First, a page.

Sunday, 20 April 2014

Ukraine: a moment of truth at Easter. On Hitler's birthday

Easter Sunday. For Christians at least, a good day, pretty much the best. 

On the other hand, this year it also happens to be Hitler’s birthday, which is not quite such a cause for celebration.

And both are relevant. The Ukrainian government – if ‘government’ isn’t too strong a word for a body whose writ is so little followed – has declared an Easter truce in its fight with pro-Russian rebels in the East of the country. This may be a generous and open-hearted gesture, or it may reflect a lack of confidence in its own forces, even to the point of not being sure that any armour it sends against rebels won’t be immediately taken over and turned back the other way.

As happened last time.

As for Hitler’s birthday, well I’ve already commented on the similarities between Putin’s behaviour and Hitler’s. In fact, more than once. I fully accept that not everyone agrees with me: I’ve had it pointed out to me that Putin’s behaviour in Crimea is no different from Thatcher’s over the Falklands.

That strikes me as a false analogy. The Falklands – the Malvinas – ought certainly to be Argentinian and will, I’m sure, be handed over some day. The objection back in 1982 was that President Galtieri sent armed forces to seize them. British possession of the Falklands may well be wrong, but Galtieri’s actions was illegal.

Such breaches of international law damage us all. Not just in the Falklands but anywhere they occur, most notably in Iraq: the West, far from being innocent, is the most frequent and flagrant perpetrator. That, however, doesn’t justify Putin who also has form in these matters: even before Ukraine, he used military force in Moldova and Georgia.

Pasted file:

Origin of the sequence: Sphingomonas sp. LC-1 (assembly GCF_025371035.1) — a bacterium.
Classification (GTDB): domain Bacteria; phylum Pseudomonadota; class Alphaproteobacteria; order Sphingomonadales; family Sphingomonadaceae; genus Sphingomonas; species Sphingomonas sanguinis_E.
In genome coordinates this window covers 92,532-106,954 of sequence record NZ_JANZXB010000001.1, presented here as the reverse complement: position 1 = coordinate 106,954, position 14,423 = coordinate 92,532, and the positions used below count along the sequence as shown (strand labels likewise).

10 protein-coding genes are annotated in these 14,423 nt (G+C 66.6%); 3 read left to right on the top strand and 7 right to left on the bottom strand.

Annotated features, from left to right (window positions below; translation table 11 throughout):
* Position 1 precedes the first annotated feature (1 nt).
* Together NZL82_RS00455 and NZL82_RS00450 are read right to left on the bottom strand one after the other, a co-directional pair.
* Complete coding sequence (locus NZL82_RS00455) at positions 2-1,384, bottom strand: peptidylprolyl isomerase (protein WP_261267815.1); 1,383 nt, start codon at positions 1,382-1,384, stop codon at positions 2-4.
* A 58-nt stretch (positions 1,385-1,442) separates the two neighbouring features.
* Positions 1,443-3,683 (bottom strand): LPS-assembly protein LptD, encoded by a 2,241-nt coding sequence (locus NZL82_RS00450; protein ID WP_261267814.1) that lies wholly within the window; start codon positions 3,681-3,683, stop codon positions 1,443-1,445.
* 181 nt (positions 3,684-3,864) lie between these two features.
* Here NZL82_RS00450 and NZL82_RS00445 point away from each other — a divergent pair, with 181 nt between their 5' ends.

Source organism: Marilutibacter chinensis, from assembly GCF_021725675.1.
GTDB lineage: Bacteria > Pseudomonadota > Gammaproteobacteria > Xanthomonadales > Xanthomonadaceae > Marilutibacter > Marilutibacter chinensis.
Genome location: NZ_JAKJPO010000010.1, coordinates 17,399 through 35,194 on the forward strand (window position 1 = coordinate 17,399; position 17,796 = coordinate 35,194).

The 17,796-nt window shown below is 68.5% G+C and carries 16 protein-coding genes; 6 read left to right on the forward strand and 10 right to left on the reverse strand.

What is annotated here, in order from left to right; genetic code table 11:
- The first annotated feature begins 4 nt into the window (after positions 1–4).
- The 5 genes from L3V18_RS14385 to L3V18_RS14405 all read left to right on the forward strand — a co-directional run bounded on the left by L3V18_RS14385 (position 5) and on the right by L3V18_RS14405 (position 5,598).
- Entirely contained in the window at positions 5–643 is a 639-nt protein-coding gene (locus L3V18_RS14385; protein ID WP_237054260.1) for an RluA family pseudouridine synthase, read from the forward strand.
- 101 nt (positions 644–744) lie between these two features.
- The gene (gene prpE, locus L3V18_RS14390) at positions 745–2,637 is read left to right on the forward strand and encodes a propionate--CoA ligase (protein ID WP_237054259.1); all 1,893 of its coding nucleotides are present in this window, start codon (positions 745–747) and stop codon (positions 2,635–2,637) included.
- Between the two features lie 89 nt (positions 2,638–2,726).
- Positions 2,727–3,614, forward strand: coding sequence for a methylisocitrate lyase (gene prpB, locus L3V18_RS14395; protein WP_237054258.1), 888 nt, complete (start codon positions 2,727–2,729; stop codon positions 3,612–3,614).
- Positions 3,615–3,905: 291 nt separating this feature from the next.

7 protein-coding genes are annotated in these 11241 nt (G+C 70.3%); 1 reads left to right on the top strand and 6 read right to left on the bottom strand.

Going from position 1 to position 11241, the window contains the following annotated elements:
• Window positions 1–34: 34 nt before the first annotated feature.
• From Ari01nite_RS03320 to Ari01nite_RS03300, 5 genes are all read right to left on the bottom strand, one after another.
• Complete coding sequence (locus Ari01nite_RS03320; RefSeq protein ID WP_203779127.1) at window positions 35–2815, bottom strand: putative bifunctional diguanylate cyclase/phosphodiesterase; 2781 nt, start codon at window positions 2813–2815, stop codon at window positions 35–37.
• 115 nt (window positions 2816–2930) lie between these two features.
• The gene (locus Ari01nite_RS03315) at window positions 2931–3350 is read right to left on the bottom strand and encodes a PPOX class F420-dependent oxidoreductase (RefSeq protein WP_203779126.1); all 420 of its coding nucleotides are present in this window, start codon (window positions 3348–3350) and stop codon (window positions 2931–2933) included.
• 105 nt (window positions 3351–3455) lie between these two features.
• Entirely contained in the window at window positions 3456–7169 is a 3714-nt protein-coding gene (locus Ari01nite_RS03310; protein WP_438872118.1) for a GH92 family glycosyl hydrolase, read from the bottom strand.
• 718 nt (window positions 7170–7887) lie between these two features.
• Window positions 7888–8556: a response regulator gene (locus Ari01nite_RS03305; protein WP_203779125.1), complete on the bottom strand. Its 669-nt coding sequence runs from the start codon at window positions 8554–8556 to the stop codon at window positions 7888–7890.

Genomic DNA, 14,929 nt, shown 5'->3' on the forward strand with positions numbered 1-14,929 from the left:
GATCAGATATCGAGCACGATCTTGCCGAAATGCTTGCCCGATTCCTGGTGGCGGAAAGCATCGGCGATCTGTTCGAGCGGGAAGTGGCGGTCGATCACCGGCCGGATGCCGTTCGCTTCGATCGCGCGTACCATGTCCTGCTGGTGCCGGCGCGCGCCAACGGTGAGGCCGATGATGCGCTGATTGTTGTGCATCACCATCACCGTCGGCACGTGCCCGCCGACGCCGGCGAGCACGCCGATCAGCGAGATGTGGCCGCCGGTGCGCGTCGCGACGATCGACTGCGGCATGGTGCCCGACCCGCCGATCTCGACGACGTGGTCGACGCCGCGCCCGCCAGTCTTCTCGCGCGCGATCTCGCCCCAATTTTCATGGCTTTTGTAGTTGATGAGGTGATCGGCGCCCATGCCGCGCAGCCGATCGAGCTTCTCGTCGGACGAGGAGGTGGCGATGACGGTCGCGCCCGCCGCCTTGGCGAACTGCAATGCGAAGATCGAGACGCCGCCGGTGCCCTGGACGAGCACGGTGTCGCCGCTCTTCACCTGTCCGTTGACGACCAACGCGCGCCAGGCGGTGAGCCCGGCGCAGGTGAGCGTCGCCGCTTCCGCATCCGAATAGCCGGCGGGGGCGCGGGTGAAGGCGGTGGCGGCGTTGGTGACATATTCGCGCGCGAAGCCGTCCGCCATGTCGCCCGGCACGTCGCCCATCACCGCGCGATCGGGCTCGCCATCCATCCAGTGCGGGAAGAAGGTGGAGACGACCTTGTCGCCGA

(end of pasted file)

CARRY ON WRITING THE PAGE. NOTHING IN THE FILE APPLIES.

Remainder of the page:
So how about the parallels between him and Hitler?

The most striking similarity is escalation.

Hitler’s first (illegal) military action was to reoccupy the Rhineland. Well, it was German territory, after all. You could argue that the Versailles Treaty, in stipulating that the Rhineland had to be left demilitarised, was unjustly limiting Germany’s legitimate rights.

Then came the annexation of Austria. Well, Austria having lost its Hungarian and Slavic populations, was a massively German nation and there was certainly huge enthusiasm for union with Germany.

Next it was the turn of Czechoslovakia. It had large pockets of German population who, rightly or wrongly, claimed their rights were being trampled on by the Czech authorities. They appealed to Germany to assist them, an entirely disingenuous appeal since they were already heavily dependent on the Nazi regime. That was the crisis that led to the Munich Agreement, in which Chamberlain for Britain and Daladier for France thought they had guaranteed “peace in our time” by agreeing to the dismemberment of Czechoslovakia, through Hitler’s annexation of the areas of majority German population.

The following spring, Hitler had occupied the rest of Czechoslovakia.

That autumn, he invaded Poland and Europe found itself sucked into the Second World War.

Now history doesn’t repeat exactly. The steps are different. But Putin is ramping things up just as Hitler did.

First it was Crimea. Well, a bit like Austria and the Germans, the population is mostly Russian-speaking and closer to Russia than to Ukraine. In fact, it only became Ukrainian through a high-handed act of Kruschev’s in 1954.